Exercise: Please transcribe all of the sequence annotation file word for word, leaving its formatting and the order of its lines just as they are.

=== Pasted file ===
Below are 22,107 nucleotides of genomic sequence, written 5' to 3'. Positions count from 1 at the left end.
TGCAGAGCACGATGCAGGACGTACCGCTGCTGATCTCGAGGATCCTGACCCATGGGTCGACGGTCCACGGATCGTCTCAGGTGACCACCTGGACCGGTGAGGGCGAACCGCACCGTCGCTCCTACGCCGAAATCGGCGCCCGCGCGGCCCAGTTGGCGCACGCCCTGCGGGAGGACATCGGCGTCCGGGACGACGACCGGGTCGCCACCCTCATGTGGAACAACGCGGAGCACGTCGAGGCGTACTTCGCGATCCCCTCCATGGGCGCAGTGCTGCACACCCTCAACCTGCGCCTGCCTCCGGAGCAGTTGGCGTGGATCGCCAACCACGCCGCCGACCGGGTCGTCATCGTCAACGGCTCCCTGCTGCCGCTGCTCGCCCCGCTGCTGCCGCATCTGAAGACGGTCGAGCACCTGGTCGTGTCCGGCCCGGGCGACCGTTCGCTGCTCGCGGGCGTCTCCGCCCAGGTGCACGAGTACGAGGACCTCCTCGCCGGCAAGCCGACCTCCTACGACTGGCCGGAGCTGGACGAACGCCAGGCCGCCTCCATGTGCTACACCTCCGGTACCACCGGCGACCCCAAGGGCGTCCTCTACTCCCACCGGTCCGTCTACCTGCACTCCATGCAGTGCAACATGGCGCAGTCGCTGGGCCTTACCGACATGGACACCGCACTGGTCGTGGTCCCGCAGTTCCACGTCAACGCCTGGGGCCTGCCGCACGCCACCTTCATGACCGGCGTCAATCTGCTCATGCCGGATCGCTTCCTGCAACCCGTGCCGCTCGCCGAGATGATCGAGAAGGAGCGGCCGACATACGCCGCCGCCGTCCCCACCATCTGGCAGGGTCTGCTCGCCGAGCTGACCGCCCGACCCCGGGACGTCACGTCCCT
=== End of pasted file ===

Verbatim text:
Below are 22,107 nucleotides of genomic sequence, written 5' to 3'. Positions count from 1 at the left end.
TGCAGAGCACGATGCAGGACGTACCGCTGCTGATCTCGAGGATCCTGACCCATGGGTCGACGGTCCACGGATCGTCTCAGGTGACCACCTGGACCGGTGAGGGCGAACCGCACCGTCGCTCCTACGCCGAAATCGGCGCCCGCGCGGCCCAGTTGGCGCACGCCCTGCGGGAGGACATCGGCGTCCGGGACGACGACCGGGTCGCCACCCTCATGTGGAACAACGCGGAGCACGTCGAGGCGTACTTCGCGATCCCCTCCATGGGCGCAGTGCTGCACACCCTCAACCTGCGCCTGCCTCCGGAGCAGTTGGCGTGGATCGCCAACCACGCCGCCGACCGGGTCGTCATCGTCAACGGCTCCCTGCTGCCGCTGCTCGCCCCGCTGCTGCCGCATCTGAAGACGGTCGAGCACCTGGTCGTGTCCGGCCCGGGCGACCGTTCGCTGCTCGCGGGCGTCTCCGCCCAGGTGCACGAGTACGAGGACCTCCTCGCCGGCAAGCCGACCTCCTACGACTGGCCGGAGCTGGACGAACGCCAGGCCGCCTCCATGTGCTACACCTCCGGTACCACCGGCGACCCCAAGGGCGTCCTCTACTCCCACCGGTCCGTCTACCTGCACTCCATGCAGTGCAACATGGCGCAGTCGCTGGGCCTTACCGACATGGACACCGCACTGGTCGTGGTCCCGCAGTTCCACGTCAACGCCTGGGGCCTGCCGCACGCCACCTTCATGACCGGCGTCAATCTGCTCATGCCGGATCGCTTCCTGCAACCCGTGCCGCTCGCCGAGATGATCGAGAAGGAGCGGCCGACATACGCCGCCGCCGTCCCCACCATCTGGCAGGGTCTGCTCGCCGAGCTGACCGCCCGACCCCGGGACGTCACGTCCCT